What is specialty coffee?


We started in 2013, importing coffee from Bogota, the capital of Colombia, and selling wholesale.  In 2014 we adapted our business model and opened Milton Keynes' first specialty coffee shop.



Speciality coffee is different to commodity coffee, that served in most chains and family cafes.  Specialty coffee is grown and harvested by artisan farmers, in most cases using skills and techniques honed by generations of the same family on their particular farm or estate.

This means the farmers intrinsically know every detail about their land, water and processes that result in their coffee grown consistently to the same highest quality every harvest.

Specialty coffee is roasted to a particular profile, usually as a result of testing by the roaster or at the request of the coffee shop it is being supplied to (as in the case of Bogota Coffee Co.).


A coffee can be called specialty once it is cupped (tasted by slurping like wine) by an expert body (such as the SCAA – Specialty Coffee Association of America) and receiving a score of 80+ on a tasting scale of 100.

Our house espresso is roasted by Rave Coffee, based in the Cotswolds in the UK.  We chose Rave for their attention to detail in sourcing and precisely roasting each batch of coffee, along with consistently high levels of customer service.  We pride ourselves on supporting other small independent businesses and no one exemplifies why we choose to do this better than Rave Coffee. Learn more about them here ravecoffee.co.uk


Coffee Recipe


A coffee recipe is the amount of ground coffee and the amount of hot water flushed through it (extracted) to create a single or double espresso – the base of the most popular coffee shop drinks.  Slight differences in weight of coffee, water temperature, extraction time, amount of boiled water extracted, will affect quite distinctly how the coffee tastes.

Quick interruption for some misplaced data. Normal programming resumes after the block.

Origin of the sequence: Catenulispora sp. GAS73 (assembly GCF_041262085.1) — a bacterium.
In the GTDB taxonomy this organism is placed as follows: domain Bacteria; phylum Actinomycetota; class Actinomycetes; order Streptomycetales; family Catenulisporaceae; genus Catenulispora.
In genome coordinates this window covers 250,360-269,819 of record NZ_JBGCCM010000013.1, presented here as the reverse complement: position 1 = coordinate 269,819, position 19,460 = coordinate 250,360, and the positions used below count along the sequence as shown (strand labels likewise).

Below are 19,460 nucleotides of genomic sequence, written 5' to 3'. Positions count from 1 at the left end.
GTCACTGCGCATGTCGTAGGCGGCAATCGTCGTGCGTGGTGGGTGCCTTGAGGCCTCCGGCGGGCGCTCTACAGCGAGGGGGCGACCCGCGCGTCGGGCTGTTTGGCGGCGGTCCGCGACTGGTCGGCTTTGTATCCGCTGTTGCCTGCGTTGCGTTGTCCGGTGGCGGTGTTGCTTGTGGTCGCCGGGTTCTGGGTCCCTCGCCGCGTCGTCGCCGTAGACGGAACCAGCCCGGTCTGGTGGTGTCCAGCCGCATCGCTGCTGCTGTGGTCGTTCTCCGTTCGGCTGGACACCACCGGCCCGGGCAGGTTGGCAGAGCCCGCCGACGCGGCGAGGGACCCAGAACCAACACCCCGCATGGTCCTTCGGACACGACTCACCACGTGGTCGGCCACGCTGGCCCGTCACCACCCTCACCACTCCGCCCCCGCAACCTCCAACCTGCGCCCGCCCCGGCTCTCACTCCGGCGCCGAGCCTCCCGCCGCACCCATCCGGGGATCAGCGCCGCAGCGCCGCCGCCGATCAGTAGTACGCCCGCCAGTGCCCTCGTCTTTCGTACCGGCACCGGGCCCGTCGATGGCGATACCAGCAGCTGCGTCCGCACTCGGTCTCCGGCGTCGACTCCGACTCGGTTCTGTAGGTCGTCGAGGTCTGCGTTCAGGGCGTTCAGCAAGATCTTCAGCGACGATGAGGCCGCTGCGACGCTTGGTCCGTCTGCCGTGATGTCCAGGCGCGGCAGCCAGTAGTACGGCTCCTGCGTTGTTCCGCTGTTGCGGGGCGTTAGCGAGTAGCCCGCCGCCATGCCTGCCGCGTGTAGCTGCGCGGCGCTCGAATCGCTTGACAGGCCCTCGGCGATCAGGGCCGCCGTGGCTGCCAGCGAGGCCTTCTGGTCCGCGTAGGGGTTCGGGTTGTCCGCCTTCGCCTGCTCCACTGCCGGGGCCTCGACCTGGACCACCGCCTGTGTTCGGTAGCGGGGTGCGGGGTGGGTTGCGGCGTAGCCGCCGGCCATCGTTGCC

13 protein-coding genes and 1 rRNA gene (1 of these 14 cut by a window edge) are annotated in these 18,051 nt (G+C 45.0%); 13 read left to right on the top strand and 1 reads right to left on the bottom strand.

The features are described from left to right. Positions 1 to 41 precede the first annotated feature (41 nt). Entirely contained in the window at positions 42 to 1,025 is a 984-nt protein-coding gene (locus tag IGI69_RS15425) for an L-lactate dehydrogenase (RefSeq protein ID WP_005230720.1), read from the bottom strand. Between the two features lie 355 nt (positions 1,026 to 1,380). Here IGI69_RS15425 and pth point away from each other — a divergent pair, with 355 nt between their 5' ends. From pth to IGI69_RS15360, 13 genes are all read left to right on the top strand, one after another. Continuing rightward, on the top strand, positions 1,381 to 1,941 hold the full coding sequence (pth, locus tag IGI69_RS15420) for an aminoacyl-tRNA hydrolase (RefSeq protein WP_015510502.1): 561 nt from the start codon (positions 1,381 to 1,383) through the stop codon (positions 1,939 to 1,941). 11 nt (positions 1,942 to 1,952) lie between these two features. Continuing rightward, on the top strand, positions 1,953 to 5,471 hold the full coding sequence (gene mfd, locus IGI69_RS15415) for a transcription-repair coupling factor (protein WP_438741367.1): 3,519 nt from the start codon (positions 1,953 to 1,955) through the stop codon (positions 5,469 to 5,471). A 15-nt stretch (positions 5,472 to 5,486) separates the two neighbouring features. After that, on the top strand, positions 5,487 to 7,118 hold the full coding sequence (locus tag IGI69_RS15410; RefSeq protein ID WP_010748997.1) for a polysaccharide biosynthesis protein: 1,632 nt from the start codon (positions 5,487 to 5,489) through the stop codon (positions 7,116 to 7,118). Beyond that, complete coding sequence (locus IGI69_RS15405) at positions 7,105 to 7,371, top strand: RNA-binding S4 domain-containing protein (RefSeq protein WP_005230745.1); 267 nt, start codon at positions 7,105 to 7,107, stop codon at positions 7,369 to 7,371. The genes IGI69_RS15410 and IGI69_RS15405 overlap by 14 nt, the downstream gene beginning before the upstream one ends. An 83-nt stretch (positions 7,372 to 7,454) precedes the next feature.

Coffee recipes differ for every different bean and the cafe ends up with the recipe by trial and error – either by them or the roaster that supplies them. At Bogota Coffee Co. our current bean for espresso has been roasted to a profile we requested and our own trial and error resulted in a recipe of:


Brew time window (amount of time coffee is allowed to extract)
is 25 – 30 seconds


Cup size, Milk, Temperature and Soy


At Bogota Coffee Co. we offer one size of each drink to have in the cafe and two takeaway sizes – 8oz and 12oz.  Because our coffee is grown, harvested, roasted and prepared to standards that reflect its quality, we want you to enjoy your drink as it’s meant to be tasted.



It makes sense that the more water or milk you add to the coffee, the less of the natural flavour you will taste, likewise with any syrup added to it.  Bigger is not always better, as the more milk in a drink, the more it is diluted and the less it will taste how it is meant to taste.


Milk steaming and texturing is a fine art.  Some coffee places steam milk differently for each drink. With specialty coffee all drinks are steamed in the same way (with the exception of a macchiato), this brings out the true taste of the coffee.


When milk is steamed it heats the fats and they stretch so that a velvety texture is achieved, making the coffee creamy and full of flavour, not burnt or bitter.  At Bogota Coffee Co. we steam our milk to between 50 – 60c so that it is hot, but not boiling.


If boiling milk is poured onto coffee it will burn it and impair the flavour.  We steam every drink to this temperature but if you  would like it hotter just ask. Plant milks such as soy are not meant to be heated, they have no saturated fats and separate when they hit hot water.  Through trial and error we have found the optimal way to steam soy milk so it can be enjoyed with your coffee.




© Copyright 2015    |   Bogotå Coffee Company, 4 Rillaton Walk, The Hub, Central Milton Keynes  | Registered Company Number 08451621